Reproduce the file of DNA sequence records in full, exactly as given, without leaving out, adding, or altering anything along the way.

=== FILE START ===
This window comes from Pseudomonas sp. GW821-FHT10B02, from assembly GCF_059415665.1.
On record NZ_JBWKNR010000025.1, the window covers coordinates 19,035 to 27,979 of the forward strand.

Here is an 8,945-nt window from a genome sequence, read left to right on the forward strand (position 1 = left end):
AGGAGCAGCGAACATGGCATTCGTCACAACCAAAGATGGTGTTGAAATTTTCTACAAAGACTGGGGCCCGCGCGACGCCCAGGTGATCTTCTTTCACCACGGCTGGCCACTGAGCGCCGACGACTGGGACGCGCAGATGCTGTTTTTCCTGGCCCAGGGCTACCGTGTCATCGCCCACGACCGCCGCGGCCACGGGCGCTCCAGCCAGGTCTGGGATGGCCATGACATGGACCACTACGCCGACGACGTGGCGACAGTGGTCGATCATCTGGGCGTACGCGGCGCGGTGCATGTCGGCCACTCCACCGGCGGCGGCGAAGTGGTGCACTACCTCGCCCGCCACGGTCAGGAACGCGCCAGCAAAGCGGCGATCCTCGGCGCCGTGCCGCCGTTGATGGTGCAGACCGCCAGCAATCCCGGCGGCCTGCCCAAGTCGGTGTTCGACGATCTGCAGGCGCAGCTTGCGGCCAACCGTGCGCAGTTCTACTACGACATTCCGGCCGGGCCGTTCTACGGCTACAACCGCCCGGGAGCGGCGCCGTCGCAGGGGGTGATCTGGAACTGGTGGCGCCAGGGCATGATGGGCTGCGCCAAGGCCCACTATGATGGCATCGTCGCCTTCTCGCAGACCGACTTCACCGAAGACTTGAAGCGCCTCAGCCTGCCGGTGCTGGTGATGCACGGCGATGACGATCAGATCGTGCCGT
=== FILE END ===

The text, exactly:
This window comes from Pseudomonas sp. GW821-FHT10B02, from assembly GCF_059415665.1.
On record NZ_JBWKNR010000025.1, the window covers coordinates 19,035 to 27,979 of the forward strand.

Here is an 8,945-nt window from a genome sequence, read left to right on the forward strand (position 1 = left end):
AGGAGCAGCGAACATGGCATTCGTCACAACCAAAGATGGTGTTGAAATTTTCTACAAAGACTGGGGCCCGCGCGACGCCCAGGTGATCTTCTTTCACCACGGCTGGCCACTGAGCGCCGACGACTGGGACGCGCAGATGCTGTTTTTCCTGGCCCAGGGCTACCGTGTCATCGCCCACGACCGCCGCGGCCACGGGCGCTCCAGCCAGGTCTGGGATGGCCATGACATGGACCACTACGCCGACGACGTGGCGACAGTGGTCGATCATCTGGGCGTACGCGGCGCGGTGCATGTCGGCCACTCCACCGGCGGCGGCGAAGTGGTGCACTACCTCGCCCGCCACGGTCAGGAACGCGCCAGCAAAGCGGCGATCCTCGGCGCCGTGCCGCCGTTGATGGTGCAGACCGCCAGCAATCCCGGCGGCCTGCCCAAGTCGGTGTTCGACGATCTGCAGGCGCAGCTTGCGGCCAACCGTGCGCAGTTCTACTACGACATTCCGGCCGGGCCGTTCTACGGCTACAACCGCCCGGGAGCGGCGCCGTCGCAGGGGGTGATCTGGAACTGGTGGCGCCAGGGCATGATGGGCTGCGCCAAGGCCCACTATGATGGCATCGTCGCCTTCTCGCAGACCGACTTCACCGAAGACTTGAAGCGCCTCAGCCTGCCGGTGCTGGTGATGCACGGCGATGACGATCAGATCGTGCCGT